In recent years, a lot of what was considered traditional America has been set aside. One of the most glaring of traditional dressing has been literally annihilated. Just because some putz schmuck got his mug in the Times or Wall Street Journal for making a million in a dotcom stock swindles, and was wearing a baseball hat, are we to look at this AH as a tastemaker? I look at him as some proletarian who lucked out, and now is in dire need of an image consultant. It has been traditional throughout history in the last millennium important men and women, those who better society, that they have an easily identifiable look, the kind that you would like to emulate. I find a great sadness amongst my friends that a backwards baseball hat is de rigueur in the boardroom.
IBM, after exhaustive research, had their employees wear white shirts and ties. Why? Because it makes them look like good guys, the very thing lacking in society. I loved Jimmy Carter, even though he tried to bring a down market socialist look to the most powerful position in the known universe. Levi's in the White House. Personally, I have yet to meet a real "mover and shaker" in society that doesn't look the part. Certain schmucks out there would have Henry Kissinger wearing overalls. Now that I am wheel chair bound, it really makes me feel bad that I can't put on my new Oxford suit, Patek Philippe watch, and a good pair of crocodile shoes. I don't want to look like someone from the beat generation.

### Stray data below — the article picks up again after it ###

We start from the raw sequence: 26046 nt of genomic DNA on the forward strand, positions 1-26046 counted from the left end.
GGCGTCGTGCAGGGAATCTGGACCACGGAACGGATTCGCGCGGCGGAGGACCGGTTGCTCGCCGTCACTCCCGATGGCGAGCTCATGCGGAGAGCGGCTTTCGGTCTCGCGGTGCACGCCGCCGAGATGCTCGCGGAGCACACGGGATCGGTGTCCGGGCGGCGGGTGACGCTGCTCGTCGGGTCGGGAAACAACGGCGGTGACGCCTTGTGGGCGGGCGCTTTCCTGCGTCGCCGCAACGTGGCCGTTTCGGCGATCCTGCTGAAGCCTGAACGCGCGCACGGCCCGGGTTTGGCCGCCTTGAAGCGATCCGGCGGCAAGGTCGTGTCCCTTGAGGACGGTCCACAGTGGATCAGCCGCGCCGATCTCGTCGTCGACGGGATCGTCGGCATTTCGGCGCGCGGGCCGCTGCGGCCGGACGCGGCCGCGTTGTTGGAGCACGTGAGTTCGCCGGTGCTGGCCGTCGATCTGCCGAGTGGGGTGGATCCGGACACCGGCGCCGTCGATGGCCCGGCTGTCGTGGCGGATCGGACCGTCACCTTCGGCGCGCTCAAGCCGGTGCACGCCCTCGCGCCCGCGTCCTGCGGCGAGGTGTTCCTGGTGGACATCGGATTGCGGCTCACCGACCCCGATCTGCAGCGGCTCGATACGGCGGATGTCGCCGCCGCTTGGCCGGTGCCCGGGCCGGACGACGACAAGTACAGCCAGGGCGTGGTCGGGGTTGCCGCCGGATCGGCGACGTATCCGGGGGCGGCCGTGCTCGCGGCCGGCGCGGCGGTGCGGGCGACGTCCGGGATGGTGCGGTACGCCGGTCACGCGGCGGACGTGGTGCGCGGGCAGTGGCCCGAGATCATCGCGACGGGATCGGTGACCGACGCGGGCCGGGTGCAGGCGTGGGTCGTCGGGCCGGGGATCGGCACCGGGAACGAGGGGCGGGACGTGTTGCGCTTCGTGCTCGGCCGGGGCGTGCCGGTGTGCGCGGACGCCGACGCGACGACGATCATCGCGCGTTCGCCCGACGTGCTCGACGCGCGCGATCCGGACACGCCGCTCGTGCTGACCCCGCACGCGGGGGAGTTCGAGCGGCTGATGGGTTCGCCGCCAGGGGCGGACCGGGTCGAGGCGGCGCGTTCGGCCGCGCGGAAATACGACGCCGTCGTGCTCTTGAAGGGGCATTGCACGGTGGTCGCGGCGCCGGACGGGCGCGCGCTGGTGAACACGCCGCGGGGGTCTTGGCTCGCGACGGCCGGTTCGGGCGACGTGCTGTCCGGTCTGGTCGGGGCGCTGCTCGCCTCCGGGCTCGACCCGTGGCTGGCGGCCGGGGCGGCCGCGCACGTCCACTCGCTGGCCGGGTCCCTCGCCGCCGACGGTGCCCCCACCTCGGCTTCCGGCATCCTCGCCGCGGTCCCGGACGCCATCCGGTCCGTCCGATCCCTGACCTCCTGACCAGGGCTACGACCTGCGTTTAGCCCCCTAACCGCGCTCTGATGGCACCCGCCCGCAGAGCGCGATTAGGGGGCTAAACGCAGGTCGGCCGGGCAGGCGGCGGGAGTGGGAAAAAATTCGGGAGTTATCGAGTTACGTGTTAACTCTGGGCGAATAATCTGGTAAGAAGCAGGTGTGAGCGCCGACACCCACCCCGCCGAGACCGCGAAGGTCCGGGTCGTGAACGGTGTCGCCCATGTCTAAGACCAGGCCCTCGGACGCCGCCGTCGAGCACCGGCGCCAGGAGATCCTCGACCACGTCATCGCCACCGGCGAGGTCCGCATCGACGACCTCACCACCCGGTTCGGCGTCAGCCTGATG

It has been my experience in society that those with the clout, look the look. Looking good is never a flaw. No one ever gets ridiculed for dressing well. Should we look up to a T-Shirt wearing geek in the bowels of Silicon Valley? I don't think so. My role models will always be Cary Grant, Spencer Tracy, Sinatra, and other people that care about the way they look.
What is money good for? My new Oxford suit is conservatively cut and will last longer than me! Clothes do make the man, don't you ever forget it. No one is ever called out for looking good. I am not talking about being a slave to fashion, I am talking about never being out of fashion. Many of our clients look at watches as clothing, and for formal wear, will look for a Cartier or Patek, and a Baume and Mercier strap watch for the everyday. The sad thing is that many men are judged by how they look, and what kind of watch they wear. Flip thought the Rob Report, the socially accepted manual for the nouveau riche and you will see. How you look, dress, and live represents how you look and how you act. It speaks to your character in the world, and the marketplace.
The skeptic would say that this treatise only promotes the things Capetown sells. Of course it does. But it supports several truisms as well. That looking good is as important as anything in a world where appearance truly matters. What is the matter with elegance? Do you really want Wal-Mart taking over the world?
I recently bought a small collection of hand painted oils showing thoroughbred dogs and cats wearing late 19th century attire. Click here to see. Don't these dogs look elegant, that is what these clothes will do.